The identical actions of the Lord and the Angel of the Lord show they are the same Being. The God known by Abraham, Isaac, Jacob, and Moses was Jesus Christ.
The Shekinah, the pillar of cloud and fire, depicts God's visible presence and protection. Yet His glory is manifested in many other ways as well.
Because we would die from exposure to God's glory, the name of God, reflecting His characteristics, is the only way we can approach God.
Jesus did not take on a different shape or form when He was transfigured . Taking on the image of the heavenly does not vaporize one into shapeless essence.
Martin Collins, continuing his awe-inspiring description of the sea of glass surrounding God"s throne, suggests that the vision in Exodus 24 with the sapphire pavement adds additional details. At the Marriage Supper of the Lamb (Revelation19:6-9), the. . .
In Part One, we saw that our character is who we are in God's estimation, since only He truly knows us. Our reputation, on the other hand, is what other people ...
In the the Third Commandment, God's name describes His character, attributes, and nature. If we bear God's name, we must reflect His image and His character.
Charles Whitaker, reflecting on the first question in the Westminster Catechism, 'What is man's purpose?" says this catechism suggests that man's greatest purpose is to glorify God. Glory enriches a person's well-being. After Moses received the Ten Co. . .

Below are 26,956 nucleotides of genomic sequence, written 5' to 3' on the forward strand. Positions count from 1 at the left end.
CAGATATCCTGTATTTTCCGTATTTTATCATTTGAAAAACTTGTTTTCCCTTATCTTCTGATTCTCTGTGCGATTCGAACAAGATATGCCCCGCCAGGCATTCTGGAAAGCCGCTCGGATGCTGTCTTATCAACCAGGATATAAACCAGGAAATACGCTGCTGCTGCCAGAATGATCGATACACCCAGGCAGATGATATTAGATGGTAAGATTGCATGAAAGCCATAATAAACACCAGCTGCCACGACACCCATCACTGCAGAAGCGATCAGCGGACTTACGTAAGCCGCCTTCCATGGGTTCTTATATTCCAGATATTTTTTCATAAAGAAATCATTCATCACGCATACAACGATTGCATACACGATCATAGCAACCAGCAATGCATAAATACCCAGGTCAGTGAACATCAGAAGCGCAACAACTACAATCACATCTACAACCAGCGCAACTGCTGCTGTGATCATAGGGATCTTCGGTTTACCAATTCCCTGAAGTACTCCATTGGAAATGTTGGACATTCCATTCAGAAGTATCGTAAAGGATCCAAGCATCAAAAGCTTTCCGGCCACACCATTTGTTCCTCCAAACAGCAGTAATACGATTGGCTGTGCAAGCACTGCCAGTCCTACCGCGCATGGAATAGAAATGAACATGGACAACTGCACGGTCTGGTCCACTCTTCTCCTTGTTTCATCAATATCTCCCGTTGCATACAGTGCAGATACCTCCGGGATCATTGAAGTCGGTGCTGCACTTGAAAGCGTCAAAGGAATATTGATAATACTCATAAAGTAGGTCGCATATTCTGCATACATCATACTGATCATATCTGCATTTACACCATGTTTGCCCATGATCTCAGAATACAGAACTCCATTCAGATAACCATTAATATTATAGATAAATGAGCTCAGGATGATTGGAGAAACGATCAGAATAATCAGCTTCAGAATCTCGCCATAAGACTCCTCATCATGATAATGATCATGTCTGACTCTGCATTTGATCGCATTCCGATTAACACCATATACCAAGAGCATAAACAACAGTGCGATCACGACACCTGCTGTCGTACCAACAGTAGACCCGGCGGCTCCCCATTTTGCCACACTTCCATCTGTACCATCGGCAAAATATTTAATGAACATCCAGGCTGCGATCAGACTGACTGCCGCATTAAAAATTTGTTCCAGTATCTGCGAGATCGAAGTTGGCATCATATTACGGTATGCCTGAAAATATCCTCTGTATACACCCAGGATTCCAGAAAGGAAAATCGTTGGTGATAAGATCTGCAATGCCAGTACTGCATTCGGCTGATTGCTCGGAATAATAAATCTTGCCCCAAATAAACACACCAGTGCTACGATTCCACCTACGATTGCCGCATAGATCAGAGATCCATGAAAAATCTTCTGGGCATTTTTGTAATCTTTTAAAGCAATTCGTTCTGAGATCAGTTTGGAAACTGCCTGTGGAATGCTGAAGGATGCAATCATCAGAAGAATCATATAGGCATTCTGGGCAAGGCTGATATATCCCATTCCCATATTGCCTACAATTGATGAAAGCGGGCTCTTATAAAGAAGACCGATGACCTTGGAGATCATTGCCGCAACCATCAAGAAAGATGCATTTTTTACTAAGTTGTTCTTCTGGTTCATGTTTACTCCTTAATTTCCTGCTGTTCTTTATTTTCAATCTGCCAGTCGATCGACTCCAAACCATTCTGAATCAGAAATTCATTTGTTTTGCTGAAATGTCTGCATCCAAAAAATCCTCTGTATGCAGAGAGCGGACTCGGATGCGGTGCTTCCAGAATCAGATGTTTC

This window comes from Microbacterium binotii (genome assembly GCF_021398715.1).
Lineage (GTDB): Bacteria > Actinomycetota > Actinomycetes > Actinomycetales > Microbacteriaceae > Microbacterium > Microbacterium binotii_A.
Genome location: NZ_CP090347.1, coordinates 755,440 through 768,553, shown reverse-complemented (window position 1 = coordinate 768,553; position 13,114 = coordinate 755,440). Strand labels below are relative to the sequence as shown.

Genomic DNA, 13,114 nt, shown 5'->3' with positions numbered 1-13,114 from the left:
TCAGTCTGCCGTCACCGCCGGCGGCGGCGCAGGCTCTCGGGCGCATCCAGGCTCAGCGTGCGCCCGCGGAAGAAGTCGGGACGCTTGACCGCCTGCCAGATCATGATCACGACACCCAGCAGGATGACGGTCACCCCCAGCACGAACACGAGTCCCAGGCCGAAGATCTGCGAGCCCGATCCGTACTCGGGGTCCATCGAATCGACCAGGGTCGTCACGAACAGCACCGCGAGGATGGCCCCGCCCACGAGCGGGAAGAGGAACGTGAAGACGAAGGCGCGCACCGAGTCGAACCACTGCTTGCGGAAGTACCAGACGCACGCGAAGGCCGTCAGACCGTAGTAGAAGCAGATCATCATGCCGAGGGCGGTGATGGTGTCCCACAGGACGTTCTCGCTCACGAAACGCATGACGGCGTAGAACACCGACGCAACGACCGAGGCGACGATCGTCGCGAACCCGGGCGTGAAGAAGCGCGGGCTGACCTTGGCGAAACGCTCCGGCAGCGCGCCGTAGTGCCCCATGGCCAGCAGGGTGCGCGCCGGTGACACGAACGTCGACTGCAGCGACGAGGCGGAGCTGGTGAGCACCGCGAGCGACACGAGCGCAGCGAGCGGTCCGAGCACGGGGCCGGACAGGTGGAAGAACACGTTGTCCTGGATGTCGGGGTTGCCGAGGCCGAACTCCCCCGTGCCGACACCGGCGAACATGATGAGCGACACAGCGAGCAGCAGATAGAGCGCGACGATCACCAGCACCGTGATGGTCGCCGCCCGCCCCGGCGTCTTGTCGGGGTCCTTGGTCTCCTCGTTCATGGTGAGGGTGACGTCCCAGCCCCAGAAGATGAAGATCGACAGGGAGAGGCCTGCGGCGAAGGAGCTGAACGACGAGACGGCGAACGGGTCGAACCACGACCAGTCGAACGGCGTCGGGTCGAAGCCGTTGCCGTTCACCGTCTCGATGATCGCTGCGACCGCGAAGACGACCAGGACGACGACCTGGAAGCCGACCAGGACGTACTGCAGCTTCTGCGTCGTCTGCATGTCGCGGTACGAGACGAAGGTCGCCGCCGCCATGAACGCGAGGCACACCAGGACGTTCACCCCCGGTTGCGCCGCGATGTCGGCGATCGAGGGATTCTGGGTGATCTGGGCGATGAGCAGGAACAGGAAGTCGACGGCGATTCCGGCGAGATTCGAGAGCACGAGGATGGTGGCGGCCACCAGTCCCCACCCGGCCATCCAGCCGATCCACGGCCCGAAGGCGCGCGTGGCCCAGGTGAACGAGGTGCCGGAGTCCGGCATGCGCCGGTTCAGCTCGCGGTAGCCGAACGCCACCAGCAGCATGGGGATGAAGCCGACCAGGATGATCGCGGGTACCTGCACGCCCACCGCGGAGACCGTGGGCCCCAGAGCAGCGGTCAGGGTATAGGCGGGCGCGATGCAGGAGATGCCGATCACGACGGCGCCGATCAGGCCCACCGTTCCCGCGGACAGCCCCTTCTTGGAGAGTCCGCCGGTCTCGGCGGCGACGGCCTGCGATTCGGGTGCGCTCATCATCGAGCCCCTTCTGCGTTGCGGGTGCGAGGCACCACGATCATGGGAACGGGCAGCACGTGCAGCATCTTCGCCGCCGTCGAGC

The prohibition against taking God's name in vain is the least understood commandment. When we bear God's name, we are to bear His character and nature.
The Father is the source of everything and the Son is the channel through which He carries out His purpose. Jesus declared that the Father is superior to Him.
John Ritenbaugh reiterates that only God, not man, can determine whether something or someone is holy or authentic as opposed to profane and strange. God will accept only what He has set apart or designated as holy or authentic, such as the sacred fire in . . .
The cleansing of Joshua's filthy robes in Zechariah 3 is a future application of the cleansing in Leviticus 16, when Jesus Christ cleanses Israel in the future.
Richard Ritenbaugh, focusing on Israel's culture during the time of Judges, suggests that Israelites were a poor, downtrodden agricultural people, having few luxuries. The Philistine culture (related to the Mycenaean civilization) was more sophisticated an. . .
God is absolutely faithful to finish what He started, knowing the end from the beginning. Our strength is dependent upon the relationship we have with God.
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